The technology is more sophisticated than Snapchat's Bitmoji feature. Google's team used neural networks (code based on the way our real-life brains work) and machine-learning algorithms (programs that adjust themselves based on new information) to figure out how to make the best emoji replica of each user's face.
The cartoonish designs let Google Allo make the images distinctive enough to look like specific people but not so realistic that they're creepy. The resulting emoji are "less about reproducing reality and more about breaking the rules of representation," Allo's expressions creative director Jennifer Daniel wrote in a blog post.
Artists drew a bunch of different features that the app can match to each selfie. For example, it'll give your emoji the hairstyle that looks most like yours. The technology also lets Google Allo create an image to represent you that's not influenced by temporary factors like what kind of lighting you're in.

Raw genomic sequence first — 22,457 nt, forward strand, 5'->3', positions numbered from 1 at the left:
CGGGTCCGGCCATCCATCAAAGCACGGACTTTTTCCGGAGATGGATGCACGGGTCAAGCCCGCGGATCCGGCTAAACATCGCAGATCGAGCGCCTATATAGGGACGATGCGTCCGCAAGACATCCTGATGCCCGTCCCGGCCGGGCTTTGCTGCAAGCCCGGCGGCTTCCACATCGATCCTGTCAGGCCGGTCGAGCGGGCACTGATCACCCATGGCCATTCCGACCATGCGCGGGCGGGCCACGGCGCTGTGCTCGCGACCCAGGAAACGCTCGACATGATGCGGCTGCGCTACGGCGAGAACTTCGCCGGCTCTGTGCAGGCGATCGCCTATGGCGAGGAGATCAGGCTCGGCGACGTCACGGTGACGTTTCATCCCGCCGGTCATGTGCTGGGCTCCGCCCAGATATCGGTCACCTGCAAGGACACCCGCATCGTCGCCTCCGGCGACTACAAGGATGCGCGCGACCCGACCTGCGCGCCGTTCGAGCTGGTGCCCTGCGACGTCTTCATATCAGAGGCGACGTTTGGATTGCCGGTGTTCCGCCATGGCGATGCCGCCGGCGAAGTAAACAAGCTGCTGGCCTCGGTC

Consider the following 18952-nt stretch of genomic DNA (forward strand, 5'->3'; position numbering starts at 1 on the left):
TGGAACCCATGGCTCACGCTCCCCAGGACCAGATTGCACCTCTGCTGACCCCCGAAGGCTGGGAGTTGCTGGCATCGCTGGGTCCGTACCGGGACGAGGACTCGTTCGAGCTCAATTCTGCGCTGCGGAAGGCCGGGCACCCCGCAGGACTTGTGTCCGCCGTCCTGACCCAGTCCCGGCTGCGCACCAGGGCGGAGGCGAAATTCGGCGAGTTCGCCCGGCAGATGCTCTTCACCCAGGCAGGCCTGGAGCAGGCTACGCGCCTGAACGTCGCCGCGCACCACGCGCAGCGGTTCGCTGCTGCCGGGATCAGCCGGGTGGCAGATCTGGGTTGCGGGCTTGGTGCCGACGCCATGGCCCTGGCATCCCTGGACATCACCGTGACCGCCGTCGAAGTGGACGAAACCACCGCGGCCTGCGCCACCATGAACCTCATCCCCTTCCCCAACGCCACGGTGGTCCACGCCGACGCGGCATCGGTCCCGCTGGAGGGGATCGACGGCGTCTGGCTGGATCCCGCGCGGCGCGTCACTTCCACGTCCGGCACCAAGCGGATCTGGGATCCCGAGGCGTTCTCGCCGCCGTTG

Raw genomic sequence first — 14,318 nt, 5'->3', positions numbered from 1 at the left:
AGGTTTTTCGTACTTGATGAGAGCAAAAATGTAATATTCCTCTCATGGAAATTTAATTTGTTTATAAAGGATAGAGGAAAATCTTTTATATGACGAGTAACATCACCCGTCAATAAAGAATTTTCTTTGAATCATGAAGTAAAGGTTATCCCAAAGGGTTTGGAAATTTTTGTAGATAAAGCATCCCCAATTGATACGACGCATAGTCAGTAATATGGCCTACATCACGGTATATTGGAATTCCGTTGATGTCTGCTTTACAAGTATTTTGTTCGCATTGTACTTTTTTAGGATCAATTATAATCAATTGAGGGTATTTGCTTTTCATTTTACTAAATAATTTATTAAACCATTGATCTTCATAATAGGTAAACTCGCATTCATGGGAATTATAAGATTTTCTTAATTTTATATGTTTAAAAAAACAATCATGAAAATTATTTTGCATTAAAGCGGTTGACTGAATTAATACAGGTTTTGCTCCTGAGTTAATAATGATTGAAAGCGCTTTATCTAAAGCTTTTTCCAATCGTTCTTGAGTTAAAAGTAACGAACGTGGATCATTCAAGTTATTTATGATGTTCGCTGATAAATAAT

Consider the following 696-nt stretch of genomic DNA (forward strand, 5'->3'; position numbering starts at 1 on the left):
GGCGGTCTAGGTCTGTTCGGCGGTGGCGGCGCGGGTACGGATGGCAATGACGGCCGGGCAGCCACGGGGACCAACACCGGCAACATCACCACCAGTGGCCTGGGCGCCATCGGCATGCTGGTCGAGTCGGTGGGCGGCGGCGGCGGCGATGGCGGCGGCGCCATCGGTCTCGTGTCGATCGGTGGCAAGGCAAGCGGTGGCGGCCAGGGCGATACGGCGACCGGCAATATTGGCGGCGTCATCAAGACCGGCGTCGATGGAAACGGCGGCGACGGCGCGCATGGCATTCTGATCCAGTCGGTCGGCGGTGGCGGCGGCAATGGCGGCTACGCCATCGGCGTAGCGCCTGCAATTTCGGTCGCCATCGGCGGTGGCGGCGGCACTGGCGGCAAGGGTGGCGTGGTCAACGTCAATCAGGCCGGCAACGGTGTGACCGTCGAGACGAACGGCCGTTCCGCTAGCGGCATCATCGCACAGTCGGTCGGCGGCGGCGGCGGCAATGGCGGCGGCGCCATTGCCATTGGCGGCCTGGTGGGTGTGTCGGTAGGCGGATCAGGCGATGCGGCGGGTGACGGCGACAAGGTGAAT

Representing diversity was also important to the team behind the feature. "Illustration by its very nature can be subjective. Aesthetics are defined by race, culture, and class, which can lead to creating zones of exclusion without consciously trying," Daniels wrote. "As such, we strove to create a space for a range of race, age, masculinity, femininity, and/or androgyny. Our teams continue to evaluate the research results to help prevent against incorporating biases while training the system."
If Allo's downloaded on your Android, you should be able to create customized emoji already. The feature also plans to launch on Allo for iOS soon. In the meantime, iPhone users will have to occupy themselves with Bitmoji.